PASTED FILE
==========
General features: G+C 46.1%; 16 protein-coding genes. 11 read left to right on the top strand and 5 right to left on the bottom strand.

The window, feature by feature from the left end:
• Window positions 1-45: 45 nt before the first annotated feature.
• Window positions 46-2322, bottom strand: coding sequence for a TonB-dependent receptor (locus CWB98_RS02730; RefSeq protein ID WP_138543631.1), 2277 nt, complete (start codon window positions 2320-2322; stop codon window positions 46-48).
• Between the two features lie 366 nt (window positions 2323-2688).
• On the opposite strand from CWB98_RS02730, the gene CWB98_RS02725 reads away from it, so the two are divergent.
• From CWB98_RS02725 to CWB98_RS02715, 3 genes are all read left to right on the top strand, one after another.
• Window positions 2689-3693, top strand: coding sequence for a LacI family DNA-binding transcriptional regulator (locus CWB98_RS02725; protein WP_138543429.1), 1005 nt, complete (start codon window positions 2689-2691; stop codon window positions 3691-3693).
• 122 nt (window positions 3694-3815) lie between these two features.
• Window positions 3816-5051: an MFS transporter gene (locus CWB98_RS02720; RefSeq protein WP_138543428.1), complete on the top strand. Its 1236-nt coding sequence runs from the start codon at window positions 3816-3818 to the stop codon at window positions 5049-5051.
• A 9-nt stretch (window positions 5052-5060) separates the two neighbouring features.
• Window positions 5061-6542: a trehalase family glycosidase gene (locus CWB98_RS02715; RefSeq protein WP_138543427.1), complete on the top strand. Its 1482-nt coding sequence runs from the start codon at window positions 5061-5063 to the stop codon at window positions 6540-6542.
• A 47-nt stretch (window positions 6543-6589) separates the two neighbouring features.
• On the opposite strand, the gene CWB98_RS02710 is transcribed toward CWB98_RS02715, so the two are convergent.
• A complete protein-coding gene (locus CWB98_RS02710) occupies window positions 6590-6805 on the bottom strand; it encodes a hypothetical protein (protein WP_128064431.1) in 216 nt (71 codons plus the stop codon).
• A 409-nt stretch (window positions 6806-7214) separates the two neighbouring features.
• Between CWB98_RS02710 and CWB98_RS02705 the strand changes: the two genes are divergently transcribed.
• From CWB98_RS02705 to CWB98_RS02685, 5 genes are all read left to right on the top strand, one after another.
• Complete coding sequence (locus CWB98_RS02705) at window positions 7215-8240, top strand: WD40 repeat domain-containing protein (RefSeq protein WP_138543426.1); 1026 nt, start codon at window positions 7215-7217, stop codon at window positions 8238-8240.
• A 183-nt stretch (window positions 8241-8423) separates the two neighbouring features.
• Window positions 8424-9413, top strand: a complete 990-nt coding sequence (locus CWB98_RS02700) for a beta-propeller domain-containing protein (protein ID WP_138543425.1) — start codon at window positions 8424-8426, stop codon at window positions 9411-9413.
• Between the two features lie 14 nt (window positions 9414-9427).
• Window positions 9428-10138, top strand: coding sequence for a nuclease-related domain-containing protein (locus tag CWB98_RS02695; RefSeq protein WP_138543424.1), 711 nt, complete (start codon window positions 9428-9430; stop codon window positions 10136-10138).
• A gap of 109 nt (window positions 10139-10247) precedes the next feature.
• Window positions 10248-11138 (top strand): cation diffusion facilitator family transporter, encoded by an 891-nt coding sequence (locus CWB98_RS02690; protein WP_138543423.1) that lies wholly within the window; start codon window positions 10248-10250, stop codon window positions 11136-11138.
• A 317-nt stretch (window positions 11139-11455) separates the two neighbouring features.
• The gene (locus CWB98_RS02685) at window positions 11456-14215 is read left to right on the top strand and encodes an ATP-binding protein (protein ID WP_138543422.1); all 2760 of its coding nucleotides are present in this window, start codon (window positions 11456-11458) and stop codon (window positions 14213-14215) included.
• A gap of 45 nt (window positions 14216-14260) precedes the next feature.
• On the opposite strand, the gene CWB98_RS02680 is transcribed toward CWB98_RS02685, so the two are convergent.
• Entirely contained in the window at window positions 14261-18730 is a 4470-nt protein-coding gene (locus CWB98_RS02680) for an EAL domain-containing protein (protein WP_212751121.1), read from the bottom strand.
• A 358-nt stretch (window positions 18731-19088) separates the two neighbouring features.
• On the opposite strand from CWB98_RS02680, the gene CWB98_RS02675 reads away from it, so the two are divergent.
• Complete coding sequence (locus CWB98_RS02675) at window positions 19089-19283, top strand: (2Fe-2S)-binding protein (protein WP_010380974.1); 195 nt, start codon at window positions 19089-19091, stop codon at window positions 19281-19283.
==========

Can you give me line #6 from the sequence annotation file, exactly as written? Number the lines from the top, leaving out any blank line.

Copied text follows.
• On the opposite strand from CWB98_RS02730, the gene CWB98_RS02725 reads away from it, so the two are divergent.